I was headed for Malling Down above Lewes. There is a lot I could probably say about Malling Down, but it was just so pretty, vast expanses of chalk down grassland surrounded by towns and a patchwork of arable fields, so I simply enjoyed the beauty of the location. Nights were cold and clear, with more autumn mists shrouding the valley and towns in the morn. Despite the lateness of the season there were still also a lot of small flowers amongst the chalk grass. Feeling pretty grubby from long hot days I retreated to the local swimming pool for a shower and a swim. We give our dog a bath sometimes and she normally emerges from this full of beans and spends ages tearing about, obviously delighted to be clean. I felt like that, after a week of dried on sweaty glaze, it was sheer delight to have clean fresh skin. I hope the swimming pool was OK. A bit of shopping in Lewes’s lovely shops for a pressie for my lady completed an idyllic couple of days.


Onto my last leg in Kent, I headed up to Maidstone which was a bit of a shock after the peaceful south coast. I met up with Allison and Steve from Kent Wildlife Trust and we went for a tour round Holborough Marshes with it’s industrial borders then onto Queendown Warren. It’s interesting to see such natural areas squeezed into very urban areas. I could have wondered before starting this commission how valuable areas like this are to nature, but having spent months working and living (camping) in areas like this I know from what I have seen and heard just how vibrant and alive they are. I spent the next day photographing a group of Kent WT volunteers as they cut and cleared scrub to keep the chalk grassland open. Hard, prickly work, especially in the 30degree heat!

However, wild camping was not on the cards here. No way. Too many stories of Kent wide boys in Range Rovers with sawn offs! We toured round a couple of campsite, only to find they no longer accommodated tents, so Allison kindly agreed to let me stay at her house. I do feel privileged constantly on this job by the kindness of people. We arrived at her house to be met by her neighbour whose chicken had fly-strike. Sadly there was nothing to be done for it, and none of the others knew how to ‘dispatch’ a chicken so it was down to farmer boy to wring it’s neck. It just felt a little surreal. Anyway, nice to have a comfy night in luxury.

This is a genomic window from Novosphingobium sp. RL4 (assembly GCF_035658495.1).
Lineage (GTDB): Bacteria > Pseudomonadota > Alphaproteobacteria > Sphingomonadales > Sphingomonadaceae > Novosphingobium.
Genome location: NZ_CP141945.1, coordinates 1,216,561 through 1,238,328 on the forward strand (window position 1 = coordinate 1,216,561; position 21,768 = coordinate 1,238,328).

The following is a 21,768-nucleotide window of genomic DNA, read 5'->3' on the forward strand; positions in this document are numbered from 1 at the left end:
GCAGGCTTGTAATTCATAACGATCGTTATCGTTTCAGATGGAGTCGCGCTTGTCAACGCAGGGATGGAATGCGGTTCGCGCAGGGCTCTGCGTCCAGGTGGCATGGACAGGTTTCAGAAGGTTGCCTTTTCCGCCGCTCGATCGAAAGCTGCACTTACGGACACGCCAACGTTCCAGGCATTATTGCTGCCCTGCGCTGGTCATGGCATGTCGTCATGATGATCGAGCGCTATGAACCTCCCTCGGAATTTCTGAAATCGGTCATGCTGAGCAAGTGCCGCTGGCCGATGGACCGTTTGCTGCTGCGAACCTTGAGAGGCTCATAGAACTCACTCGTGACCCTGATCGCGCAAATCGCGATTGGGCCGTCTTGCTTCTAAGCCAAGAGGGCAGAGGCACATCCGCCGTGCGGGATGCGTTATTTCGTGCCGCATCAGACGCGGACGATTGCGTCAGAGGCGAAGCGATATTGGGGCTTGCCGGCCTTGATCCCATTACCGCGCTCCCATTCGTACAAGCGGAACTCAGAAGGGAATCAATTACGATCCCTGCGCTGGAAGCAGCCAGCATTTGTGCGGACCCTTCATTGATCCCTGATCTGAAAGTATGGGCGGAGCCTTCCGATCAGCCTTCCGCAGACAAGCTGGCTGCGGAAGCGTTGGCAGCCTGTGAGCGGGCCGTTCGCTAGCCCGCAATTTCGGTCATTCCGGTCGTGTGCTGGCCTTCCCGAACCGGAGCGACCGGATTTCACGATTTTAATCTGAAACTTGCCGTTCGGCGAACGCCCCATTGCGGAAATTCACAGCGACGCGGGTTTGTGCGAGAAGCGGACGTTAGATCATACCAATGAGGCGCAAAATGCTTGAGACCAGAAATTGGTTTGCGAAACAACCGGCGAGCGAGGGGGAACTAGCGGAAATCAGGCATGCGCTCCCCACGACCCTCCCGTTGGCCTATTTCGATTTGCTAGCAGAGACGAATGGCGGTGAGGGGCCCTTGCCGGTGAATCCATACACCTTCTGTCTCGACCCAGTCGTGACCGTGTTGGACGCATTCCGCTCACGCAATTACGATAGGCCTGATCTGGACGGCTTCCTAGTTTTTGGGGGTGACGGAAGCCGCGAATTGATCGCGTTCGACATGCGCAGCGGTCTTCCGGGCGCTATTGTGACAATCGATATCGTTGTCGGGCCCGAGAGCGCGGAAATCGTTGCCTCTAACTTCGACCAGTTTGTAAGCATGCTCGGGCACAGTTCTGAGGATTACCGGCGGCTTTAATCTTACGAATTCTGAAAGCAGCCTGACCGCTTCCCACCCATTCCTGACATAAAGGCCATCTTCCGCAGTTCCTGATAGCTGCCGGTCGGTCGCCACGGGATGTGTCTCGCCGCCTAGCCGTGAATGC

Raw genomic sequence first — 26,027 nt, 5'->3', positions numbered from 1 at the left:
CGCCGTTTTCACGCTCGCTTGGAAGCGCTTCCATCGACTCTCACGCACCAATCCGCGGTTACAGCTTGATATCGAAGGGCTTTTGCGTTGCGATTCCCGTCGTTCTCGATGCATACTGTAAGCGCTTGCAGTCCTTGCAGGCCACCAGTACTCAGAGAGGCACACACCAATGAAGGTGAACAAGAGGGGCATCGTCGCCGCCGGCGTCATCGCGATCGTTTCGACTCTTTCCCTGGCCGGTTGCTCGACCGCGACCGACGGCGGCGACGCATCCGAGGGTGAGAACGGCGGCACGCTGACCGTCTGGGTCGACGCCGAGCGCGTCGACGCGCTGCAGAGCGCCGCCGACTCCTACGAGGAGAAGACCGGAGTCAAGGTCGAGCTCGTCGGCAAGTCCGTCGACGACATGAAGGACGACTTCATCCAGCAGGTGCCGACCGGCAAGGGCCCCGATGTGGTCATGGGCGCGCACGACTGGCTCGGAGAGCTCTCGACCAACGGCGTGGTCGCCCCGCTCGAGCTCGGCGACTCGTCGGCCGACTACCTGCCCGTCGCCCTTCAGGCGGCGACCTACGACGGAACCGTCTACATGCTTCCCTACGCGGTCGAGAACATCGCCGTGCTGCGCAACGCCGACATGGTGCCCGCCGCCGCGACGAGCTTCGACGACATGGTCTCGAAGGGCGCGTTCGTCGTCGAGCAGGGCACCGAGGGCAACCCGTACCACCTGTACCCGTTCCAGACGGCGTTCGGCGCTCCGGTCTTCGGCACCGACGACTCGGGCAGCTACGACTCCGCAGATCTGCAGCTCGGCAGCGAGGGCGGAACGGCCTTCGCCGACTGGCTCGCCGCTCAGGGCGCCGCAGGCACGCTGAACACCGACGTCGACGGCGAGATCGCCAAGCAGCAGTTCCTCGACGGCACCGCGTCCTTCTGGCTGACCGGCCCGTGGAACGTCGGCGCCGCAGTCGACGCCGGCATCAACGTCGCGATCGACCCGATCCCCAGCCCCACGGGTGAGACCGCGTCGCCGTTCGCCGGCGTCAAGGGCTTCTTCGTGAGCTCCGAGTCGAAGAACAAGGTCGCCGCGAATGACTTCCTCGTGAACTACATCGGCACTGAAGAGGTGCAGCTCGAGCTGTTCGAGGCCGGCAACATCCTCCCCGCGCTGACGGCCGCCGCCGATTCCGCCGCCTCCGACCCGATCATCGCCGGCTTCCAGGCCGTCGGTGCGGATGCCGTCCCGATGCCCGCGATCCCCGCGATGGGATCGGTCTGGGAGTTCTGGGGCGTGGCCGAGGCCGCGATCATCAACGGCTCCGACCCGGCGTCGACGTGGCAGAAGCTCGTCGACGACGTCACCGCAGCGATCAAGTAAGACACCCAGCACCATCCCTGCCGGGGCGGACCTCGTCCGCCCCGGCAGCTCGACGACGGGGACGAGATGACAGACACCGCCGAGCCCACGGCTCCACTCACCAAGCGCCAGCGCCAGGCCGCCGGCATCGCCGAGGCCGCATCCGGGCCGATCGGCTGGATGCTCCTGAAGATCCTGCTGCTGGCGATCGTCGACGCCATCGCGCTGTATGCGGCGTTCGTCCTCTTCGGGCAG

I was heading down to Dover the following day and hoped to find a lovely wild-camp above Canterbury to watch the morning sunrise, but ended up in some woodland as night fell. At least it was quiet, and the dog walkers curious but friendly.

I arrived in Dover the next day after following the cycle route from hell. For the record I hate cycle routes as they wander around all over the place. I promptly headed to a hotel for my final night. The final shoot was at Dover Castle. Kent WT is working with English Heritage on a prototype grazing scheme. The moat and much of the grounds of the castle has been maintained by man and machine power, but the cost of this is becoming prohibitive. Notionally some of the areas could be left to nature, but the risk to the castle foundations by tree roots was a problem. So a small number of sheep are going to be used to graze the moat and stop new trees from growing. Low carbon, low cost maintenance. Surely a Good Thing™?

I have to admit at this point, on my last day, after all the deep gloom I was sad to be heading home. Ecstatic to be seeing my wife for sure, but it had been a real adventure with a deep sense of satisfaction that I had completed it. I had been transfixed by the stories and work of the various Wildlife Trusts and shown real kindness by their staff who were all so excited to be part of this project, and thoughtfully did all they could to help me. And I enjoyed seeing the breadth of work they were undertaking. Everything from heavy machinery earthworks, to traditionally grazed woodland, through manpower land clearance to innovative (in a way for our times but obviously traditional) low carbon land ‘maintenance’ schemes. Truly fascinating.

But it was great to get home for a hug.